Hacker shows how easy it is to steal credit card info

A TOOWOOMBA computer whiz has shown how easy it is for hackers to steal your credit card information, using just a mobile phone.

Using near field communication, the same technology behind contactless tap and pay systems, the teenager can access your credit card information and transaction history.

He showed The Chronicle how a simple app can use archive files called APKs, which are readily available on the internet to hack bank accounts.

"You simply scan the card and it gives all the information," he boasted.

And he was true to his word, a scan did indeed reveal credit card information.

A transaction history stolen by a phone app. Photo Contributed
A transaction history stolen by a phone app. Photo Contributed Contributed

The mobile phone only needs to be within metres of the card.

There are a variety of techniques available to hackers, with the simplest version only needing the hacker to hold the card close to the phone.

The phone app accesses so-called hash codes - a series of numbers which can be transcoded to give usable information.

The information revealed includes the credit card number and expiration date along with transaction records.

The man was able to prove to The Chronicle that a Commonwealth Bank card could be hacked.

The method is commonly used overseas where people steal information, buy from the credit card and generate copies of credit cards for use.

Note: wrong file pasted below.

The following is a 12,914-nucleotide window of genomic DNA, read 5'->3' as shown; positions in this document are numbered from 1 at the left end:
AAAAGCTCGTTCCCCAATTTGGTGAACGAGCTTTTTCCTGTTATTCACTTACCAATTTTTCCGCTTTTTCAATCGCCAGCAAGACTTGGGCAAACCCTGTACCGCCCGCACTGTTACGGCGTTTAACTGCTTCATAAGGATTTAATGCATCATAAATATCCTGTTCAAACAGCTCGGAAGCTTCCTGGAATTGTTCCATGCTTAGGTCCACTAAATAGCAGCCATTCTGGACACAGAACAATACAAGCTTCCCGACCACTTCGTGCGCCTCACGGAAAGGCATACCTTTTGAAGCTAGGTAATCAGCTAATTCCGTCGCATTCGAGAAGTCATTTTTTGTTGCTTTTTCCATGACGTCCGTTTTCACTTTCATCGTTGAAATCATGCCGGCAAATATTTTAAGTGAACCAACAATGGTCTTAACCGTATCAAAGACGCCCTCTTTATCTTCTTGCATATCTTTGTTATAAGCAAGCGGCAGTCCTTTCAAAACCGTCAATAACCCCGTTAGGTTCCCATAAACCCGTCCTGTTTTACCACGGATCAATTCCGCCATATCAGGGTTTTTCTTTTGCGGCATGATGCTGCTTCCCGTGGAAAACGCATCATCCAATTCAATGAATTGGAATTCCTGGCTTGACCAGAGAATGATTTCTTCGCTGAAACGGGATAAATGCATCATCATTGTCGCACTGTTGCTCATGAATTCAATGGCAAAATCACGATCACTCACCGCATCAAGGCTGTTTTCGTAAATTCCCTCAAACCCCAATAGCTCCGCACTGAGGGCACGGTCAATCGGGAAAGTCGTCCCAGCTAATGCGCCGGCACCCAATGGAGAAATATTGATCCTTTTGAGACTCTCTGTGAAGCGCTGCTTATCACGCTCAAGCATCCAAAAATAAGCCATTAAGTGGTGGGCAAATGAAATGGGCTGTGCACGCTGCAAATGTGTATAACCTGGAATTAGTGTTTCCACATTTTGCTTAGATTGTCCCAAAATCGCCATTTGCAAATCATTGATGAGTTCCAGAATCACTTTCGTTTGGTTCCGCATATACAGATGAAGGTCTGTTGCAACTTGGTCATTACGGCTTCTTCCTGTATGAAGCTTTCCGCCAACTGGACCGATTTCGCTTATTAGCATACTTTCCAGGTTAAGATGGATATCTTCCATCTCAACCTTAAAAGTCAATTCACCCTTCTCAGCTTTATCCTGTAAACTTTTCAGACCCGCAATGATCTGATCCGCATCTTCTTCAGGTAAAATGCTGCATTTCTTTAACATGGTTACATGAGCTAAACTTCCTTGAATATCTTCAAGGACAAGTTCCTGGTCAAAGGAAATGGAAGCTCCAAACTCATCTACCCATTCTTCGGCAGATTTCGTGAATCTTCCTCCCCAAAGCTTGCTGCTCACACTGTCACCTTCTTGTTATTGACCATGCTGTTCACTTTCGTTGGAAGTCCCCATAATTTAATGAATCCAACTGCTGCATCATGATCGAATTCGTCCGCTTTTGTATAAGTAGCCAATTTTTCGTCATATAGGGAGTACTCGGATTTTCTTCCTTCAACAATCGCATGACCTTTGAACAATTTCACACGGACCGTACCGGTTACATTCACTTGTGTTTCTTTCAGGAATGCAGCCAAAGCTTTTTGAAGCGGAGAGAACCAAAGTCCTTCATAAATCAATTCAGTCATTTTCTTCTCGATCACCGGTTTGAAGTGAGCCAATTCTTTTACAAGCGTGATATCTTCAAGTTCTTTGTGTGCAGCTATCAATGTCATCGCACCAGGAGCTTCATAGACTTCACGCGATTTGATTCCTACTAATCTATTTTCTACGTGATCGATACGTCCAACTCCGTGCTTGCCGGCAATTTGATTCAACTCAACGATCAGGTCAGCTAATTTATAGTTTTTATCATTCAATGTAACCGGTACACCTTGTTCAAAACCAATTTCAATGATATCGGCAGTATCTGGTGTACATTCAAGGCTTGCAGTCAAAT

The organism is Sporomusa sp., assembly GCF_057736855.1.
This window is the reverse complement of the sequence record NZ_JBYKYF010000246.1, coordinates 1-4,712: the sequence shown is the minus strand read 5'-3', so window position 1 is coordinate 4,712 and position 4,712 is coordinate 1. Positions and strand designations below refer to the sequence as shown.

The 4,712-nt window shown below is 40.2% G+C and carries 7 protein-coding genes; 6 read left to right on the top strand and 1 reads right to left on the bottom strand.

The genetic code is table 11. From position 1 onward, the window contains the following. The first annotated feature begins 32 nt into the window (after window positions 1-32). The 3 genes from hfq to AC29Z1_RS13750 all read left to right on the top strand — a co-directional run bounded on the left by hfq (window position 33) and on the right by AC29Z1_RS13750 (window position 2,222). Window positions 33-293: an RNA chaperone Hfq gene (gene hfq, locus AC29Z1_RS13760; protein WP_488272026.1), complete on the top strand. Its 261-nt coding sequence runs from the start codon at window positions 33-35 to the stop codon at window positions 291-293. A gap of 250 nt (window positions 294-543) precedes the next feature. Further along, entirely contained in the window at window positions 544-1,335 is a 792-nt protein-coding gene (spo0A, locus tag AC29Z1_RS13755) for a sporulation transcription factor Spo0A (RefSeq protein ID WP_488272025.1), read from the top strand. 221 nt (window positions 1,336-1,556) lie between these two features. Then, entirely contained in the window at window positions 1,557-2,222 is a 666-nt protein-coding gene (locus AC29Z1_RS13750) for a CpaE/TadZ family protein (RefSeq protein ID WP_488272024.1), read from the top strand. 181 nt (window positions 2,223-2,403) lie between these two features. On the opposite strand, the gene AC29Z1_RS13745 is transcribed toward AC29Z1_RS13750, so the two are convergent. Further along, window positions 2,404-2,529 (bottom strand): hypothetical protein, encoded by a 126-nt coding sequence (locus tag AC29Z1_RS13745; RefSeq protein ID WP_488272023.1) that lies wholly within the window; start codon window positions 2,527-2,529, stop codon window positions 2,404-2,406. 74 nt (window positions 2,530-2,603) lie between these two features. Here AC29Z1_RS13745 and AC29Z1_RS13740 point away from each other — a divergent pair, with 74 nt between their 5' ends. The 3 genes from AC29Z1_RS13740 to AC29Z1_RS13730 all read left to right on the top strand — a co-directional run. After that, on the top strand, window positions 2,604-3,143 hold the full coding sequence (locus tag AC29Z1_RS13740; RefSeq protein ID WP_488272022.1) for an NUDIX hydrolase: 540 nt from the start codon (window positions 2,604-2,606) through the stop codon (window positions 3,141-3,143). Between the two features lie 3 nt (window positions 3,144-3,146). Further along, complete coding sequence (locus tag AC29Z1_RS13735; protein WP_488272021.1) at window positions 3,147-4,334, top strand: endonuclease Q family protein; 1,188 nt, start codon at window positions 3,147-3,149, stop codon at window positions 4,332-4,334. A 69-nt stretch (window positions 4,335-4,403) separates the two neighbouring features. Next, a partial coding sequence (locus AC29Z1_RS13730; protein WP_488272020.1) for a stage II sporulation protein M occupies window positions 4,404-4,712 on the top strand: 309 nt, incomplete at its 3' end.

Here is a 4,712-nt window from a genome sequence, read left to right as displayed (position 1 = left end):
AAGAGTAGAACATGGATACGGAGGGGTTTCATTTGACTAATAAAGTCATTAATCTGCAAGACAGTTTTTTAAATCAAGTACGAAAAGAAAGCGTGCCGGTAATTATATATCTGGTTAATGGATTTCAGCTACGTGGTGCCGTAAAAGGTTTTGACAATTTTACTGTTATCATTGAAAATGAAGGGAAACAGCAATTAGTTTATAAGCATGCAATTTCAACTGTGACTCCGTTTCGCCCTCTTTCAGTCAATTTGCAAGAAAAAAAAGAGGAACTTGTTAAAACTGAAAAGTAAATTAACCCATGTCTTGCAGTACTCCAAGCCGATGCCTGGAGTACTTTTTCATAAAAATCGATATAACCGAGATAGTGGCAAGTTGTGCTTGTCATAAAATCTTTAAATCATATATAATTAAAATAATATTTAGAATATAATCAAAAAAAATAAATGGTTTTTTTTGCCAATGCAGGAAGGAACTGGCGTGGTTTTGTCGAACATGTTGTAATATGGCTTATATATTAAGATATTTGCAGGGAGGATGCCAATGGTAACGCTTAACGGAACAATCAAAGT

In other countries ATMs are routinely modified to allow for criminals to "skim" the cards.

But this new technique raises the prospect that skimming machines could be replaced by a simple mobile phone.

The man involved in the demonstration requested to remain anonymous.

A screenshot revealing stolen card information. Photo Contributed
A screenshot revealing stolen card information. Photo Contributed Contributed

Relay attack

One common NFC hacking technique is called the relay attack.

The attack forwards a request to the victim and relays back its answer in real time.

According to Infosec Institute, this attack technique focuses on the extension of the range between the NFC token, such as a card and the reader.

To implement it two NFC enabled devices are necessary.

Trojan software

Beware of Greeks bearing gifts is the old aphorism but in this case, beware of dodgy apps.

Hackers can use Trojan relay software on Android phones to initiate payments.

To protect yourself from these attacks, users are advised to beware of apps that haven't been approved by reputable sources.